Researchers at the University of Alabama at Birmingham (UAB) have found that an experimental drug called PTC124, which has already proven effective in treating patients with muscular dystrophy, can also help battle cystic fibrosis.
PTC124 "rescues" faulty proteins that lead to illness, thereby giving researchers hope that it will be able to treat an excess of 2,400 genetic diseases caused by a certain class of DNA mutation.
Carrying out a research on mice, the team of boffins led by David Bedwell, Ph.D., found that the drug restored up to 29 percent of the cases of abnormal cystic-fibrosis (CF) protein to normal function.
"Our study shows strong pre-clinical evidence that PTC124 is capable of suppressing 'nonsense mutations' that cause cystic fibrosis," Dr Bedwell said.
"We think this provides strong evidence for clinical trials with PTC124 in CF patients with this kind of mutation," he added.
In the case of CF, the absence of a certain protein leads to an imbalance of salt and water in the linings of the lungs and other membranes.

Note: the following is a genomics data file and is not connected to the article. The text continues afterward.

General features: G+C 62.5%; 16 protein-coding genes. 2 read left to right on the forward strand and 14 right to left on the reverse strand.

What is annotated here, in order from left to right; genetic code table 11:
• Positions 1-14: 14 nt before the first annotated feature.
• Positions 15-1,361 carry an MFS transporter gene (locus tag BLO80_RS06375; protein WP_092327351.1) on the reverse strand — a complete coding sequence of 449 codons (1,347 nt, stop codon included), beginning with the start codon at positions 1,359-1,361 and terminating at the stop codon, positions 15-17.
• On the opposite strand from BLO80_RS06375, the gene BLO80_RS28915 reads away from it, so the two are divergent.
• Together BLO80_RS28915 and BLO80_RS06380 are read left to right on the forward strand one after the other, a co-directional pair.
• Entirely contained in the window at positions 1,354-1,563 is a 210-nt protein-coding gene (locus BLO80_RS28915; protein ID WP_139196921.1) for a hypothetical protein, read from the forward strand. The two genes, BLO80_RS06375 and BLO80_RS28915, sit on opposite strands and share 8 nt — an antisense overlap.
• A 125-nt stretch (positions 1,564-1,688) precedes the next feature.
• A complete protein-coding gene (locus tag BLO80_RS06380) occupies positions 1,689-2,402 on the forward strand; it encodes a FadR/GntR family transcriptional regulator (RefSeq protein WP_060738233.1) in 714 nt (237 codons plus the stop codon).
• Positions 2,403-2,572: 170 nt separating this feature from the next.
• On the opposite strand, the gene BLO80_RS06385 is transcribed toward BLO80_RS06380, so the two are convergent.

UAB researchers carrying out the study found that the drug allowed the protein to be made in mouse cells where it was previously absent, and it was delivered in a specific location that helped restore salt and water balance in membranes.
"The preclinical and clinical data on PTC124 support our hope that this drug will be an important disease-modifying therapy for cystic fibrosis," said Robert J. Beall, Ph.D., president and chief executive officer of the Cystic Fibrosis Foundation in Bethesda, Md.
Dr Bedwell added that the drug PTC124 was also found to be highly selective for fixing only disease-causing mutations, and sparing normal genes.
The findings are published in the online version of the journal Proceedings of the National Academy of Sciences.